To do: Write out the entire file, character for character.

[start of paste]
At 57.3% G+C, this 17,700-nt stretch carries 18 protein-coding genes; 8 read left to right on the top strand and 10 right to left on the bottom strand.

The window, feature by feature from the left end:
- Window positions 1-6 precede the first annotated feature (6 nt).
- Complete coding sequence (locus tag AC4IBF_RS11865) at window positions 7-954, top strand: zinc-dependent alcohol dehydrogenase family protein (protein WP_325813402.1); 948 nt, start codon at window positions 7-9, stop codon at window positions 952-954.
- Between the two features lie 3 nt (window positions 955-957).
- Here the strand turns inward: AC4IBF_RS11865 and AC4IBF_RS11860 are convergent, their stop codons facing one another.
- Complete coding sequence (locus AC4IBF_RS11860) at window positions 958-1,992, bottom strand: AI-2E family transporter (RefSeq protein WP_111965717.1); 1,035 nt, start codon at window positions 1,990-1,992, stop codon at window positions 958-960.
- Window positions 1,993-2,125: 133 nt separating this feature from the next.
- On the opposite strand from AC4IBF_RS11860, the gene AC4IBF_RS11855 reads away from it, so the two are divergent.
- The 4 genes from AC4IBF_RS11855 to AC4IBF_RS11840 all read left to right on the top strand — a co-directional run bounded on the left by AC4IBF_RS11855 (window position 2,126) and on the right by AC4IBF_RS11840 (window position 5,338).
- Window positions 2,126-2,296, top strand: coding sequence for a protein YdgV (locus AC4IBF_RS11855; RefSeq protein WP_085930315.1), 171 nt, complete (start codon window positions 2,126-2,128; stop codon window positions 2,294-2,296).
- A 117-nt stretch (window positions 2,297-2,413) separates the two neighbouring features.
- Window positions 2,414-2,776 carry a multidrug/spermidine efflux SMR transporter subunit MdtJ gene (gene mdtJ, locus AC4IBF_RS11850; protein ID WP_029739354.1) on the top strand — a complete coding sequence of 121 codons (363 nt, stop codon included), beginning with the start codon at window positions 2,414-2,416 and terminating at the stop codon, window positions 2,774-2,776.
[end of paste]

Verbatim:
At 57.3% G+C, this 17,700-nt stretch carries 18 protein-coding genes; 8 read left to right on the top strand and 10 right to left on the bottom strand.

The window, feature by feature from the left end:
- Window positions 1-6 precede the first annotated feature (6 nt).
- Complete coding sequence (locus tag AC4IBF_RS11865) at window positions 7-954, top strand: zinc-dependent alcohol dehydrogenase family protein (protein WP_325813402.1); 948 nt, start codon at window positions 7-9, stop codon at window positions 952-954.
- Between the two features lie 3 nt (window positions 955-957).
- Here the strand turns inward: AC4IBF_RS11865 and AC4IBF_RS11860 are convergent, their stop codons facing one another.
- Complete coding sequence (locus AC4IBF_RS11860) at window positions 958-1,992, bottom strand: AI-2E family transporter (RefSeq protein WP_111965717.1); 1,035 nt, start codon at window positions 1,990-1,992, stop codon at window positions 958-960.
- Window positions 1,993-2,125: 133 nt separating this feature from the next.
- On the opposite strand from AC4IBF_RS11860, the gene AC4IBF_RS11855 reads away from it, so the two are divergent.
- The 4 genes from AC4IBF_RS11855 to AC4IBF_RS11840 all read left to right on the top strand — a co-directional run bounded on the left by AC4IBF_RS11855 (window position 2,126) and on the right by AC4IBF_RS11840 (window position 5,338).
- Window positions 2,126-2,296, top strand: coding sequence for a protein YdgV (locus AC4IBF_RS11855; RefSeq protein WP_085930315.1), 171 nt, complete (start codon window positions 2,126-2,128; stop codon window positions 2,294-2,296).
- A 117-nt stretch (window positions 2,297-2,413) separates the two neighbouring features.
- Window positions 2,414-2,776 carry a multidrug/spermidine efflux SMR transporter subunit MdtJ gene (gene mdtJ, locus AC4IBF_RS11850; protein ID WP_029739354.1) on the top strand — a complete coding sequence of 121 codons (363 nt, stop codon included), beginning with the start codon at window positions 2,414-2,416 and terminating at the stop codon, window positions 2,774-2,776.